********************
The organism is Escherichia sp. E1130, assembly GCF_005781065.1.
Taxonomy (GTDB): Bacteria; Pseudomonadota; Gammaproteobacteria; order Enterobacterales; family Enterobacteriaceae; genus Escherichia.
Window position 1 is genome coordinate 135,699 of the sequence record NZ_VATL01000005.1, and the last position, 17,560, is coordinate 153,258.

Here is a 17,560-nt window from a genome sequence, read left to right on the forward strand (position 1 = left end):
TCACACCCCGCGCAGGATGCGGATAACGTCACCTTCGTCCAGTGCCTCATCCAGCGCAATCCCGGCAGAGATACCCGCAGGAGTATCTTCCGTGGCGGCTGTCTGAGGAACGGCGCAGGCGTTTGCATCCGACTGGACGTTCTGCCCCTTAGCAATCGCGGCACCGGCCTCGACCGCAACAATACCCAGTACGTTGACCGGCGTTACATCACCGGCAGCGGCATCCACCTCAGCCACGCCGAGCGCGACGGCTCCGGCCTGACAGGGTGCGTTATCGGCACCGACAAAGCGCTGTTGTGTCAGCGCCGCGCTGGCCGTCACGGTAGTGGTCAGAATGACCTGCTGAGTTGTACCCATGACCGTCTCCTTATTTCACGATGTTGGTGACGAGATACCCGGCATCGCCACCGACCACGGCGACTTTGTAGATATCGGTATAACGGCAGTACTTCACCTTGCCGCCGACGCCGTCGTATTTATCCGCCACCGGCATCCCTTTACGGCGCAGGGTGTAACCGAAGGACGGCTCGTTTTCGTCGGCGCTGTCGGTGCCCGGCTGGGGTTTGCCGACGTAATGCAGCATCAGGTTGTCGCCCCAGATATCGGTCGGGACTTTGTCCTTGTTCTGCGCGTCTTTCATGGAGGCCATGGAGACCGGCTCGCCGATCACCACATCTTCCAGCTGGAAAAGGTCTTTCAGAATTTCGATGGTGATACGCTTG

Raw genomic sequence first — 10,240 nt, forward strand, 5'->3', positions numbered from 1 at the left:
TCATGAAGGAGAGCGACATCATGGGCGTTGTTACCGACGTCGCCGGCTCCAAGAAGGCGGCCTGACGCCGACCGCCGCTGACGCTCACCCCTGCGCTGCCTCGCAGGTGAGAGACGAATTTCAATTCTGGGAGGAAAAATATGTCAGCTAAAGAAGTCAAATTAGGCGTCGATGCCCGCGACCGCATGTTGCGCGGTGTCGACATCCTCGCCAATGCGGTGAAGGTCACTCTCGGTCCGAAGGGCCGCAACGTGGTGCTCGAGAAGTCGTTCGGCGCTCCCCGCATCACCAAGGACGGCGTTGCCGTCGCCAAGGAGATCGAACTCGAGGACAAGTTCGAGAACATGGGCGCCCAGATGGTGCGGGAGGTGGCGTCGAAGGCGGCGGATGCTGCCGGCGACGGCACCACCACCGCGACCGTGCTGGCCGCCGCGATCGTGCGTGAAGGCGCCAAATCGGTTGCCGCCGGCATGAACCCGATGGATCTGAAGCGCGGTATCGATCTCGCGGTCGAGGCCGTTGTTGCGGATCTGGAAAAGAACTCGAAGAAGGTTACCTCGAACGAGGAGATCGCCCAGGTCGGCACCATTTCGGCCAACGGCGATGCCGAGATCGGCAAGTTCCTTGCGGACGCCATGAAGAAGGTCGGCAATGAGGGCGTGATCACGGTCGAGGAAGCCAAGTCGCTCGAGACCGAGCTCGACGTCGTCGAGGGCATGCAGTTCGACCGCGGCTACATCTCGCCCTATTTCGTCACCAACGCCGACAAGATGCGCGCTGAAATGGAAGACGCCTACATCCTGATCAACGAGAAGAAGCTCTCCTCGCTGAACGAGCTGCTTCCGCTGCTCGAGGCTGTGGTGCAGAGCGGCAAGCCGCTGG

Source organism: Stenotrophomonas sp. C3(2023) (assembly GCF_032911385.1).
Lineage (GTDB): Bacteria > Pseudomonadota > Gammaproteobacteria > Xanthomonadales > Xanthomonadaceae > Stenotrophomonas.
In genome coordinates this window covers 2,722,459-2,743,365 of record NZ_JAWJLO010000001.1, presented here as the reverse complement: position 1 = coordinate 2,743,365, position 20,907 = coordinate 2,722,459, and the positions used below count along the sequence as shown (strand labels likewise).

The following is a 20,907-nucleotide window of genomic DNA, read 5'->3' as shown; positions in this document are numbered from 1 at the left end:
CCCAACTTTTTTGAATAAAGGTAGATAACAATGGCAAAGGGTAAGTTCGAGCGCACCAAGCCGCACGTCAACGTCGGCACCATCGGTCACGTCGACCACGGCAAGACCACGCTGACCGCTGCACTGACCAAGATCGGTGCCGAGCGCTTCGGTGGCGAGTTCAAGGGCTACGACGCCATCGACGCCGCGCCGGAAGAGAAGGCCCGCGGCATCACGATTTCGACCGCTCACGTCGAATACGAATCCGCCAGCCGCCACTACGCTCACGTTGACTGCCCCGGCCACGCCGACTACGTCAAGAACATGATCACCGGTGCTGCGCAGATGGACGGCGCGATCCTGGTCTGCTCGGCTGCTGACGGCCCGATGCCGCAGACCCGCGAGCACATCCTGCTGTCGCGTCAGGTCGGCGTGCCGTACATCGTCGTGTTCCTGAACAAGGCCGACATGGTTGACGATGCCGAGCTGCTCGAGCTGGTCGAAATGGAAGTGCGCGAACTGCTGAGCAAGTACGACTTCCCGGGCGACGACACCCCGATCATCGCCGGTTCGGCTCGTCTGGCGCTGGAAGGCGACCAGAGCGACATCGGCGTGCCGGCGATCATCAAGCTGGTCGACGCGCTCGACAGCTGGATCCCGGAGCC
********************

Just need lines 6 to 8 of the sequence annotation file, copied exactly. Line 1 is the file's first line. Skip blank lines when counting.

Raw genomic sequence first — 10,240 nt, forward strand, 5'->3', positions numbered from 1 at the left:
TCATGAAGGAGAGCGACATCATGGGCGTTGTTACCGACGTCGCCGGCTCCAAGAAGGCGGCCTGACGCCGACCGCCGCTGACGCTCACCCCTGCGCTGCCTCGCAGGTGAGAGACGAATTTCAATTCTGGGAGGAAAAATATGTCAGCTAAAGAAGTCAAATTAGGCGTCGATGCCCGCGACCGCATGTTGCGCGGTGTCGACATCCTCGCCAATGCGGTGAAGGTCACTCTCGGTCCGAAGGGCCGCAACGTGGTGCTCGAGAAGTCGTTCGGCGCTCCCCGCATCACCAAGGACGGCGTTGCCGTCGCCAAGGAGATCGAACTCGAGGACAAGTTCGAGAACATGGGCGCCCAGATGGTGCGGGAGGTGGCGTCGAAGGCGGCGGATGCTGCCGGCGACGGCACCACCACCGCGACCGTGCTGGCCGCCGCGATCGTGCGTGAAGGCGCCAAATCGGTTGCCGCCGGCATGAACCCGATGGATCTGAAGCGCGGTATCGATCTCGCGGTCGAGGCCGTTGTTGCGGATCTGGAAAAGAACTCGAAGAAGGTTACCTCGAACGAGGAGATCGCCCAGGTCGGCACCATTTCGGCCAACGGCGATGCCGAGATCGGCAAGTTCCTTGCGGACGCCATGAAGAAGGTCGGCAATGAGGGCGTGATCACGGTCGAGGAAGCCAAGTCGCTCGAGACCGAGCTCGACGTCGTCGAGGGCATGCAGTTCGACCGCGGCTACATCTCGCCCTATTTCGTCACCAACGCCGACAAGATGCGCGCTGAAATGGAAGACGCCTACATCCTGATCAACGAGAAGAAGCTCTCCTCGCTGAACGAGCTGCTTCCGCTGCTCGAGGCTGTGGTGCAGAGCGGCAAGCCGCTGG

Source organism: Stenotrophomonas sp. C3(2023) (assembly GCF_032911385.1).